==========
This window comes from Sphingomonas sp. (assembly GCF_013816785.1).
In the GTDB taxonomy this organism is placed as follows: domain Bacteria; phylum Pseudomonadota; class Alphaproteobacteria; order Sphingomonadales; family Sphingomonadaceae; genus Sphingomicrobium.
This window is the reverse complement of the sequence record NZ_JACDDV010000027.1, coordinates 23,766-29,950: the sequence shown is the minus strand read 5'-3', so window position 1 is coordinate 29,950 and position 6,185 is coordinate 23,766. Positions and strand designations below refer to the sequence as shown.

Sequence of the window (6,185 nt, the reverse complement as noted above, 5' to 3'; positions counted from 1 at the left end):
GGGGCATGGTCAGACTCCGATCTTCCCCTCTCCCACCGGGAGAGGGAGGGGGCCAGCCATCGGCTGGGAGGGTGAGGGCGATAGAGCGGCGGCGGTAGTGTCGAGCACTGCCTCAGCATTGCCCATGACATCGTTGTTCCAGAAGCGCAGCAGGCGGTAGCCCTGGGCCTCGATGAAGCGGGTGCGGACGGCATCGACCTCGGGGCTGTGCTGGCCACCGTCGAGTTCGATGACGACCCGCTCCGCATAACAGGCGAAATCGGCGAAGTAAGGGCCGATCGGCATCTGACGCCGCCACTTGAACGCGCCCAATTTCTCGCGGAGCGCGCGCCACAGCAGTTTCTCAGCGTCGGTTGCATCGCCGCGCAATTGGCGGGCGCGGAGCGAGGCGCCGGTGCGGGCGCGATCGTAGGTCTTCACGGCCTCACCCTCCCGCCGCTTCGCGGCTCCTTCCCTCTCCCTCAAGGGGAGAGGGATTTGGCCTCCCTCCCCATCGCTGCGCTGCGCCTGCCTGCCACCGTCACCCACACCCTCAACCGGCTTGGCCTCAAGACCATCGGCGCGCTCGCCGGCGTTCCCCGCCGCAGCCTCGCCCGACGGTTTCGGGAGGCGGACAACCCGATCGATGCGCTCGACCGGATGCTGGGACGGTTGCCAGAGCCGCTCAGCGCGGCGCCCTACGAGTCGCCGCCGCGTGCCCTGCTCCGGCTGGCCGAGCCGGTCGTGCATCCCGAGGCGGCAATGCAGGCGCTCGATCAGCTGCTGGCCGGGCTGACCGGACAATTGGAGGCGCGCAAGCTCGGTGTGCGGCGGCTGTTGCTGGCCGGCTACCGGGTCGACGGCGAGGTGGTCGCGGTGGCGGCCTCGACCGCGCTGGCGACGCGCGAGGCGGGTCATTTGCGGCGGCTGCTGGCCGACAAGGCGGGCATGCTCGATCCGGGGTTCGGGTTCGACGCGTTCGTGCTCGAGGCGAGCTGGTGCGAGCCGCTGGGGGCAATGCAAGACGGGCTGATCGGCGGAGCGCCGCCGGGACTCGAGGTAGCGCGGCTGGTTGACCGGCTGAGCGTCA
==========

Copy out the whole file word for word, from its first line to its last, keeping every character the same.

This window comes from Sphingomonas sp. (assembly GCF_013816785.1).
In the GTDB taxonomy this organism is placed as follows: domain Bacteria; phylum Pseudomonadota; class Alphaproteobacteria; order Sphingomonadales; family Sphingomonadaceae; genus Sphingomicrobium.
This window is the reverse complement of the sequence record NZ_JACDDV010000027.1, coordinates 23,766-29,950: the sequence shown is the minus strand read 5'-3', so window position 1 is coordinate 29,950 and position 6,185 is coordinate 23,766. Positions and strand designations below refer to the sequence as shown.

Sequence of the window (6,185 nt, the reverse complement as noted above, 5' to 3'; positions counted from 1 at the left end):
GGGGCATGGTCAGACTCCGATCTTCCCCTCTCCCACCGGGAGAGGGAGGGGGCCAGCCATCGGCTGGGAGGGTGAGGGCGATAGAGCGGCGGCGGTAGTGTCGAGCACTGCCTCAGCATTGCCCATGACATCGTTGTTCCAGAAGCGCAGCAGGCGGTAGCCCTGGGCCTCGATGAAGCGGGTGCGGACGGCATCGACCTCGGGGCTGTGCTGGCCACCGTCGAGTTCGATGACGACCCGCTCCGCATAACAGGCGAAATCGGCGAAGTAAGGGCCGATCGGCATCTGACGCCGCCACTTGAACGCGCCCAATTTCTCGCGGAGCGCGCGCCACAGCAGTTTCTCAGCGTCGGTTGCATCGCCGCGCAATTGGCGGGCGCGGAGCGAGGCGCCGGTGCGGGCGCGATCGTAGGTCTTCACGGCCTCACCCTCCCGCCGCTTCGCGGCTCCTTCCCTCTCCCTCAAGGGGAGAGGGATTTGGCCTCCCTCCCCATCGCTGCGCTGCGCCTGCCTGCCACCGTCACCCACACCCTCAACCGGCTTGGCCTCAAGACCATCGGCGCGCTCGCCGGCGTTCCCCGCCGCAGCCTCGCCCGACGGTTTCGGGAGGCGGACAACCCGATCGATGCGCTCGACCGGATGCTGGGACGGTTGCCAGAGCCGCTCAGCGCGGCGCCCTACGAGTCGCCGCCGCGTGCCCTGCTCCGGCTGGCCGAGCCGGTCGTGCATCCCGAGGCGGCAATGCAGGCGCTCGATCAGCTGCTGGCCGGGCTGACCGGACAATTGGAGGCGCGCAAGCTCGGTGTGCGGCGGCTGTTGCTGGCCGGCTACCGGGTCGACGGCGAGGTGGTCGCGGTGGCGGCCTCGACCGCGCTGGCGACGCGCGAGGCGGGTCATTTGCGGCGGCTGCTGGCCGACAAGGCGGGCATGCTCGATCCGGGGTTCGGGTTCGACGCGTTCGTGCTCGAGGCGAGCTGGTGCGAGCCGCTGGGGGCAATGCAAGACGGGCTGATCGGCGGAGCGCCGCCGGGACTCGAGGTAGCGCGGCTGGTTGACCGGCTGAGCGTCA